If I said Perpetual Disappointments Diary, Corpoetics, Pentone, Text Radio and Realtime Notes, you’d know who I was referring to, yeah? You wouldn’t? Well, you have no business reading about the great Nick Asbury. Tsk. Loser.
I did an English degree, flailed around for a couple of years, got a job in telesales (which taught me some old-school sales techniques), then got my first copywriting job at a recruitment ad agency in London.
Not wildly exciting, but it was good training – condensing down a pile of information into a tightly structured ad and working with an art director for the bigger campaigns.
You work with your wife, right? How does that pan out? What does your working partnership look like?
Yes, Sue’s a graphic designer by background. She’s worked with me on self-initiated projects like Pentone, Corpoetics, Perpetual Disappointments Diary and Realtime Notes.
But it was generally that kind of stuff, rather than client-facing work. In the last five years, she’s moved away from graphic design and is now pretty successful as a fine artist.
You’ve had plenty of side projects over the years, but what’s been your finest hour as an out-and-out copywriter? Personally, I loved your Little Chef stuff. That’s my kind of full English.
Thanks – Little Chef was fun to do. It was part of a big rebrand and Little Chef has since gone out of business, so we clearly did an outstanding job.
I guess the biggest projects have been Sideways Dictionary – a project with Google and the Washington Post that involved creating a dictionary of everyday analogies to help explain technological terms.
I love thinking about analogies – so much of the creative process involves finding lateral connections between things.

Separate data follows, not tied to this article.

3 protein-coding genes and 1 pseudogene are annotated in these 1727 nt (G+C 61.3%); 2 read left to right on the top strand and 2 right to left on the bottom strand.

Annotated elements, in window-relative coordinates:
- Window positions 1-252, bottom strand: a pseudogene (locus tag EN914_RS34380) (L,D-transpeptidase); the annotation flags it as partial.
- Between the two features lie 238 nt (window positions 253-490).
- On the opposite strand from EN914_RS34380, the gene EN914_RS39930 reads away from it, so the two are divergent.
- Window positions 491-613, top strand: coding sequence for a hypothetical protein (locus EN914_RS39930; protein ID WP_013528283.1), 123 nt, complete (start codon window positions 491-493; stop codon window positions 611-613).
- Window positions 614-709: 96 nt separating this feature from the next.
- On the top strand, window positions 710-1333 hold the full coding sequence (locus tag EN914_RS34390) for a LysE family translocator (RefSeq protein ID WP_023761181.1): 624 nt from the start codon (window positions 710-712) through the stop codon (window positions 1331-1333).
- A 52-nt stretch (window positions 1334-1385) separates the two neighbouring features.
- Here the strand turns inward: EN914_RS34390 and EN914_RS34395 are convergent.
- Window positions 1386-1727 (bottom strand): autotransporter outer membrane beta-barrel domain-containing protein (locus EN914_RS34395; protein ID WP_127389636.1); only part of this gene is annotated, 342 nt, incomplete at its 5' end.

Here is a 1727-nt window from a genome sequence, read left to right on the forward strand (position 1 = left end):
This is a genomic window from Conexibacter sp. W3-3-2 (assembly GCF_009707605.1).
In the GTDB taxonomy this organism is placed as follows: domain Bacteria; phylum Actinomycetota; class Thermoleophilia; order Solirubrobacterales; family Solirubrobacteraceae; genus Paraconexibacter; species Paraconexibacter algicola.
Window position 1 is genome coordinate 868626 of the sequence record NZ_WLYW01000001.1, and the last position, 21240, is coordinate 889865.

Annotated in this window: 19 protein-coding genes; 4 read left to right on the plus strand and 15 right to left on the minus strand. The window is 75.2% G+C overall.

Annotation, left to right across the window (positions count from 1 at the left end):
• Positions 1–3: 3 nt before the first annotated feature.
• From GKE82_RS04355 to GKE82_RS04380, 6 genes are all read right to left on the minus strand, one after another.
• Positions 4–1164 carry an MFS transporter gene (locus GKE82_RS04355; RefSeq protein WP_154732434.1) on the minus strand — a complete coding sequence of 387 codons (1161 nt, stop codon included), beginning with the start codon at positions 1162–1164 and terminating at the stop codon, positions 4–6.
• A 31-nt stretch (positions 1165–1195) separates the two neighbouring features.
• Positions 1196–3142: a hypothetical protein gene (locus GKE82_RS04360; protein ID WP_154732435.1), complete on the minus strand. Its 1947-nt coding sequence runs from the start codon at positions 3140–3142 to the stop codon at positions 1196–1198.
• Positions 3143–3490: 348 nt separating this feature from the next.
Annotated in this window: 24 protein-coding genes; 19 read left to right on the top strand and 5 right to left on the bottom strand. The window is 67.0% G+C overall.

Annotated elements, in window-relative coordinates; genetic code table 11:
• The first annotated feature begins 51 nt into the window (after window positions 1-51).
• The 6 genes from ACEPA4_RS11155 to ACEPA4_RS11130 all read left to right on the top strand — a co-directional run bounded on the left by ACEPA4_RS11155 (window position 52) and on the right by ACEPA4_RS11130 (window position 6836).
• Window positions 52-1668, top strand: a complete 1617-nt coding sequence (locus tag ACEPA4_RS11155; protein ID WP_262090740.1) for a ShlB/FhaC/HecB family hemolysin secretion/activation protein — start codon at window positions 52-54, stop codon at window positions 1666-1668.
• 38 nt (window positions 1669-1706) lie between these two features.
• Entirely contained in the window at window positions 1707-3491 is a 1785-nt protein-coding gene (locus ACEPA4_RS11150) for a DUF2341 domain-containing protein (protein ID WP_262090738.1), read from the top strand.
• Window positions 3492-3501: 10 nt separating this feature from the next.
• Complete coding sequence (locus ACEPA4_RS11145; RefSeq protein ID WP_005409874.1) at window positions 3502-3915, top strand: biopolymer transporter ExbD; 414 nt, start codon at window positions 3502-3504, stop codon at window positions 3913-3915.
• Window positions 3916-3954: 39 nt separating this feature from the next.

My other calling cards include ‘Dear World, Yours Cambridge’ for Cambridge University (with design company Johnson Banks). And more recently, I loved working on a set of John Le Carré book covers with designer David Pearson.
A book cover is an intimidating platform for writing – you realise how each word acts a graphic object as much as a word.
You’ve been described by Creative Review as ‘the designer’s writer’. What do you think they meant?
That was a few years ago – it’s a nice quote from my point of view, but in reality there were several more designers’ writers back then, and even more now.
I see writing and design as being closely connected – two sides of the same coin – and I’ve nearly always worked closely with designers, to the extent of being married to one.
I guess there are writers who specialise more in B2B, direct marketing or ad-agency work, but ‘design’ is my main world.
I do a mix of ideas-led stuff and strategic work – writing narratives that capture the essence of a brand. And I’ve always combined it with my own self-initiated projects, which I see as central to what I do.
Can you talk about your experimental poetry. Where did the idea for Realtime Notes from?
It started with zero planning – I was on my own in a pub, found myself writing something on my Notes app, took a screengrab and posted it on Instagram.